"It has one fundamentally misleading element to it that consumers and small business owners should be aware of: their definition of local is the exact opposite of what ‘local first' campaigns around the country, including ours, are trying to promote," the Ourlandoans opined on their website, www.ourlando.com.

At issue: The city's plan — which will cost businesses $99 for a year's membership (only $49 if you sign up before May 1!) in exchange for a marketing machine including seminars from Disney's Entrepreneur Center and e-mail coupon blasts — is open to any business with a local tax ID and a business license. That includes Wal-Mart and McDonald's, hardly anyone's idea of local.

City talker Heather Allebaugh defends the program, pointing out that even those businesses hire local help. Besides, the big guys will have a tougher time pushing applications through their bureaucracies, she assures, meaning mostly small businesses will benefit, anyway.

"We're trying to do everything that we can right now to help our local economy rebound and make it through these difficult times," Allebaugh says.

After one day of promotion, the city says it had 11 businesses sign up for the program.

And now it's time for another edition of What's Up With Alan?™, our attempt to keep you up to date on the comings and goings of Orlando's favorite congressman, Alan Grayson!

This week's installment finds Alan becoming a total media whore, authoring a Huffington Post op-ed, tearing Fox News power tool Neil Cavuto a new a-hole and becoming the first freshman Democrat to get a bill through the House. What a freaking week!

Mr. "Sweden in a Suit," as Cavuto called him, authored and pimped something called the Pay for Performance Act, which essentially allows the Treasury Department to regulate compensation packages for companies like AIG that are living off the federal teat. And on April 1, the House passed it 247-171. (He even got 10 Republicans on board!) Not bad for a guy who's been on the job all of three months now.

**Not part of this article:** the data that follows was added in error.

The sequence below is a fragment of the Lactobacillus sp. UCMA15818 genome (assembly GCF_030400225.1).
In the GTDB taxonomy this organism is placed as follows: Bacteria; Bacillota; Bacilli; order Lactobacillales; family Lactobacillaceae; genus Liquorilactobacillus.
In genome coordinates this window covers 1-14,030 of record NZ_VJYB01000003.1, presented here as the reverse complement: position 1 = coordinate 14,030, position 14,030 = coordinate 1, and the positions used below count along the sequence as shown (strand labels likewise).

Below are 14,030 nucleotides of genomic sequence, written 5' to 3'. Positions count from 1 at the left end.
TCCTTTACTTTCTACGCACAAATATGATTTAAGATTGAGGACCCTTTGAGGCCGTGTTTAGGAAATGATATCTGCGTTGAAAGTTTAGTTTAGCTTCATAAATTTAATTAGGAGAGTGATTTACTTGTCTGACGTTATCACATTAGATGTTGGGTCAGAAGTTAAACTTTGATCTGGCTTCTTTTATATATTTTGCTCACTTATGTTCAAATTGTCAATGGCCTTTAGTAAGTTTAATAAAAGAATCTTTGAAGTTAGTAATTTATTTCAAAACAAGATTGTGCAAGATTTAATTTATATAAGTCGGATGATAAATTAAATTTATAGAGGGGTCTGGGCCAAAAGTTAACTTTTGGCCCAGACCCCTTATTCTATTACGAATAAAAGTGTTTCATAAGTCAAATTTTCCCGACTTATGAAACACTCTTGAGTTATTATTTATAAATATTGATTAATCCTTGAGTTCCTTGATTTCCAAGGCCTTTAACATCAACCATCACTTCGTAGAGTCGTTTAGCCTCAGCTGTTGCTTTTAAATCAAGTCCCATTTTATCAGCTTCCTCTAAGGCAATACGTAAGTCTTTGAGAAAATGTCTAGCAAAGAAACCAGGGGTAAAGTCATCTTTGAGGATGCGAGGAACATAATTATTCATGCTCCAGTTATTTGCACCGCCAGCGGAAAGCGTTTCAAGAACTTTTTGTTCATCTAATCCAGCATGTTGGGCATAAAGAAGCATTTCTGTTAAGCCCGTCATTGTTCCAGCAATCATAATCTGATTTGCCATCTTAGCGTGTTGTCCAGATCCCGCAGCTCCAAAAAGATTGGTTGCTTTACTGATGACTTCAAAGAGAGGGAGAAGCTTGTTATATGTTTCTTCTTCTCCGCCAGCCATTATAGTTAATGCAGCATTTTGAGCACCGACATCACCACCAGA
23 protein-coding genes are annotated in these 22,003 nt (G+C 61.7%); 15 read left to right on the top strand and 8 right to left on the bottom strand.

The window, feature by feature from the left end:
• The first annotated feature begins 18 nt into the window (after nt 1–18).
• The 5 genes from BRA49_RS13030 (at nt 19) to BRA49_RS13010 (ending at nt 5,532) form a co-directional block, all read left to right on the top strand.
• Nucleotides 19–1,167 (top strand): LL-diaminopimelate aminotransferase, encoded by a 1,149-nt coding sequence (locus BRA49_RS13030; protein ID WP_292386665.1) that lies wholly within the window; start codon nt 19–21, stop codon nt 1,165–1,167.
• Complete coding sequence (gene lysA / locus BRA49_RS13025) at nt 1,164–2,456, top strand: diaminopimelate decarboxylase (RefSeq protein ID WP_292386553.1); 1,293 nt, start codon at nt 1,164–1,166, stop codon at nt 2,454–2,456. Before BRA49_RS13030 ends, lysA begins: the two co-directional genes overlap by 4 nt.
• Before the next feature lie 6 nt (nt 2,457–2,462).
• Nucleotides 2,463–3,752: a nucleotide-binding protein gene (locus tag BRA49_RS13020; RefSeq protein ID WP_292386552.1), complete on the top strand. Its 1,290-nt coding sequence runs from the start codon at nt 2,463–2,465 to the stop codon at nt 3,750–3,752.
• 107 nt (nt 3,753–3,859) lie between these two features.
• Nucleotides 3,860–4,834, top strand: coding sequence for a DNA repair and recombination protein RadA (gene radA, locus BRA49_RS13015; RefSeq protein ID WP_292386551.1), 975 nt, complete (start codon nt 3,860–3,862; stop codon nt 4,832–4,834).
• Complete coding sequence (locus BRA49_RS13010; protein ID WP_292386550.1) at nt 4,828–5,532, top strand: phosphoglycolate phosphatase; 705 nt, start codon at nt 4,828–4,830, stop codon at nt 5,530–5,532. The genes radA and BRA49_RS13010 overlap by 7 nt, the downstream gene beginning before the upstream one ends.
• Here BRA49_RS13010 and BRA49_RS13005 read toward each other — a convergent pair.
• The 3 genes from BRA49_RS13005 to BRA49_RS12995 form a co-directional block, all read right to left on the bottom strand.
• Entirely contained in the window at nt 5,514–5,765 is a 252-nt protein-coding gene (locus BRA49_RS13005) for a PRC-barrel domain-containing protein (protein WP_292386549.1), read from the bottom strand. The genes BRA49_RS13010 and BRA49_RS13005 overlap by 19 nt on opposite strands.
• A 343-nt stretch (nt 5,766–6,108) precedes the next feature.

It's populist pabulum. And it will give the folks at Treasury a whole lot of new power. But someone needed to make the bastards pay.

So what do we say? Thanks, Alan, for sticking it to the suits.

Things get pretty boring during session time up in Tallahassee, what with the endless committee meetings dancing around the abortion implications of everything, the not-so-swanky lobby dinners catered by Sonny's Real Pit Bar-B-Q, the dimming lights at the end of legislative tunnels. It's enough to make your average wet-haired wonk reach for that bottle of Maker's Mark tucked behind his tabled bills in the circular filing cabinet.

That may be just what happened up in the marble opulence of the Capitol rotunda last week on April Fools' Day. There, next to the printed litany of all things Florida (state horse? Florida Cracker. Saltwater reptile? The loggerhead, dummy) an unidentified group of pranksters, presumably with liquor on their breath and big letter D's next to their surnames, pulled a fast one on House majority leader Adam Hasner, R-Delray Beach. This wasn't your usual whoopee cushion. Instead, the jokers took to the sacred wall to declare a new state car (of which there is not one) called the "Electric Hasner"!

We can forgive you for not rolling on the floor at this bit of political rib-nudgery, if only because, well, it isn't that funny. See, Hasner campaigned on the promise of electric cars, even being filmed for news segments (still available on YouTube) actually driving one, and has proposed legislation for tax breaks for electric car manufacture in Florida. See what he's done? He's used his right wing for the tax-break part, and stolen the left wing's environmentalism. (See also Hasner's aisle-blurring take on secret ballots for union members.)

This is what passes for politics and humor in Tallahassee. Never go out drinking with a politician, or you'll end up taking his wife … please!